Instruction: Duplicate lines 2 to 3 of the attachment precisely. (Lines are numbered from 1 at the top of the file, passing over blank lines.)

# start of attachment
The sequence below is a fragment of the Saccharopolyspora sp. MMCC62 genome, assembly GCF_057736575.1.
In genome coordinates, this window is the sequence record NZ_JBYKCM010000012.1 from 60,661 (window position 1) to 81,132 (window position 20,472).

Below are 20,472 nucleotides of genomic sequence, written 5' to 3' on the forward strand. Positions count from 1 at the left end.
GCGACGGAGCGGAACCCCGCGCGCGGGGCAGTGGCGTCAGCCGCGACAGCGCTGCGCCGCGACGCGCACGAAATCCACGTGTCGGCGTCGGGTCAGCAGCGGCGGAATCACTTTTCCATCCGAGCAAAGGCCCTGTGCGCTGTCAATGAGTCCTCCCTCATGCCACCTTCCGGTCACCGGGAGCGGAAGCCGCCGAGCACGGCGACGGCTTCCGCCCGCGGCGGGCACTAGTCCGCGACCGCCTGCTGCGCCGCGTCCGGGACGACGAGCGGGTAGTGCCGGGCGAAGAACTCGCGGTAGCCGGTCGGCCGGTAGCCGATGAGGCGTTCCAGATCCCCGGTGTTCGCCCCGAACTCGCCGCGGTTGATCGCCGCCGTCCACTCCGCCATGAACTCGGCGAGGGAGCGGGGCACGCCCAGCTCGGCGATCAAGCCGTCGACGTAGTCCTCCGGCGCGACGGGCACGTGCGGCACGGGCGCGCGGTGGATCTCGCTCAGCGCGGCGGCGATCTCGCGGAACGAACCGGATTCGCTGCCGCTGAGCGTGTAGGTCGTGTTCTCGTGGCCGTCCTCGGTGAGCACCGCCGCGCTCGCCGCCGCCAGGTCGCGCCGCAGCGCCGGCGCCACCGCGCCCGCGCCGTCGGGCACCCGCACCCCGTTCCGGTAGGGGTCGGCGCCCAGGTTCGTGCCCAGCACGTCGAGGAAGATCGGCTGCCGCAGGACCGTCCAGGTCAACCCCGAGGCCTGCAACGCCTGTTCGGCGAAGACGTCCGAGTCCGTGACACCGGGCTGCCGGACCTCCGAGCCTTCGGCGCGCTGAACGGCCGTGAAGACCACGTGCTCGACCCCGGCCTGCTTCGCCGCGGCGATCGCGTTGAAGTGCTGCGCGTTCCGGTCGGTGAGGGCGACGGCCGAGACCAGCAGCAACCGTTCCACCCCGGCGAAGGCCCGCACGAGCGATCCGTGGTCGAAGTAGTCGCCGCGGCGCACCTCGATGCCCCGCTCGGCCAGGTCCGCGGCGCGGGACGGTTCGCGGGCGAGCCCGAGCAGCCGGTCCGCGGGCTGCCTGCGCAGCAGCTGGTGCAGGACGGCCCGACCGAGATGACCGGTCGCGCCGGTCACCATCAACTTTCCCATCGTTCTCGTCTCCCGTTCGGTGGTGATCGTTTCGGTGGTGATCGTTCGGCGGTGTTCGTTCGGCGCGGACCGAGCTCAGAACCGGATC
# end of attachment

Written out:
In genome coordinates, this window is the sequence record NZ_JBYKCM010000012.1 from 60,661 (window position 1) to 81,132 (window position 20,472).

Below are 20,472 nucleotides of genomic sequence, written 5' to 3' on the forward strand. Positions count from 1 at the left end.